To address what I mean when I call myself a fundamentalist, I’m going to have to take a little time off from my busy schedule of political ranting, working on my AK-47 spray-and-pray form, and building bombs. Having to take time off from angry destruction to have rational discussion makes me mad enough to blow something up!
Oh, wait. I don’t mess much with politics, especially in my role as a pastor; I don’t own an AK-anything; and I’ve never built a bomb. (Well, that egg-drop project back in high school might have come close… but nobody got hurt, aside from the smell. The fire wasn’t really all THAT big.)
Despite the impression you may have gotten from media (which often does’t make careful distinctions – it’s hard to clarify who really is what in a 600-word article or 2-minute television news report, even if you’re inclined to, let alone a Tweet or Facebook post), Christian fundamentalists have virtually nothing in common with the Islamic fundamentalists or Hindu fundamentalists who have done such violence in recent years.
The reason people can apply the term “fundamentalist” to some Christians, Muslims, Hindus, and more is that we each have people who take what they believe seriously enough to put it into action and are deeply attached to core tenets of their faith. But our faiths with their core tenets are radically different, which means that when we put them into action, they are much different from one another.
I don’t know of a single self-professed or accepted-by-the-community Christian fundamentalist who has committed any act of violence in the name of his faith. We don’t kill people for God, and we don’t blow things up for God. We’re willing to die for our faith – but we would never kill for it. That would be a denial of the very fundamentals we stand for.
So if I’m not defined by crazy politics or violence, what makes me a fundamentalist?
A Christian fundamentalist is one who holds to and stands up for the basic truths of Christianity. The exact list of fundamentals and their implications may differ from person to person. (The Fundamentals, a collection of 90 essays which helped define the movement in its early years, was written by 64 different individuals representing nearly every major Protestant denomination at their time.) But all the lists from all the early fundamentalists pretty much boil down to the essential truths for salvation, and those revolve around Jesus Christ: how we know Him, who He is, what He did, and how we respond.
Even though the name is only about a hundred years old, it’s a biblical idea. The Apostle Paul repeatedly told people to know doctrine and to be willing to separate from (not work with or fellowship with) people who denied core truths or who lived in blatant sin. The Apostle John nailed it down in I John 4:1-3. The person who believes the truth about Jesus Christ, whatever else they may be wrong about, has a relationship with God. The person who hasn’t believed the truth about Jesus Christ, whatever else they may be right about, has no relationship with God. When a person teaches the truth about Jesus Christ, whatever else they may get wrong, they are helping the cause of Christ in that at least. When a person teaches error about who Jesus is and what He did, whatever else they may get right, they are hurting the cause of the gospel of Christ.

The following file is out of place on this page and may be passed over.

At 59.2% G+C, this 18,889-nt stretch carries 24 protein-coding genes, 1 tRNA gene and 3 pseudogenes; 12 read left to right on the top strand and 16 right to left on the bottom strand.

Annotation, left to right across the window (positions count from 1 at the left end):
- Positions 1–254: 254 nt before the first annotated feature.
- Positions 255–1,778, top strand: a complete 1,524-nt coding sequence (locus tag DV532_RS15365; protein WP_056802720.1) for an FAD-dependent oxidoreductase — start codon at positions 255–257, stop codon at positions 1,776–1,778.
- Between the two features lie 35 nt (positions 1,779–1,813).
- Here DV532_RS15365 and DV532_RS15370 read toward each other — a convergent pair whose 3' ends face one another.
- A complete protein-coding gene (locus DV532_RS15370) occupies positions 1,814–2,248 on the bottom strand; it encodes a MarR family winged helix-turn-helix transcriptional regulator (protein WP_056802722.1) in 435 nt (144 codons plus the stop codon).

Am I a fundamentalist because I hate people? No! I’m a fundamentalist because I love God and want to do what He says. (This is the test of love for Jesus, after all: “If ye love me, keep my commandments,” Jesus said.) I’m a fundamentalist because I believe the gospel of Jesus Christ to be the most important truth this world has ever heard – so important that I can’t pretend my faith is the same as someone’s who rejects it.
That’s what makes me a fundamentalist – believing the fundamental truths of Christianity and being willing to take a stand for them. In recent years, many people in fundamentalism have gotten tangled up in a lot of other things, some of which I agree with and some of which I don’t, and too often, the movement gets defined both from within and without by those other things. Because the movement sometimes seems to have lost its way, or at least its clarity, I’ll occasionally use the term “historic fundamentalist” for myself. I’m defining the name more like its inventors than some of its modern adherents. At its heart, though, fundamentalism is about the gospel of Jesus Christ – and so am I.
Now I think I’ll go and make another … sandwich, a sandwich! What, you thought I was going to put together something explosively dangerous, just because I’m a fundamentalist? Well, okay, that description might suit any food item I make. But as a fundamentalist shaped by the identity and message of Jesus Christ, it doesn’t describe me or my ministry.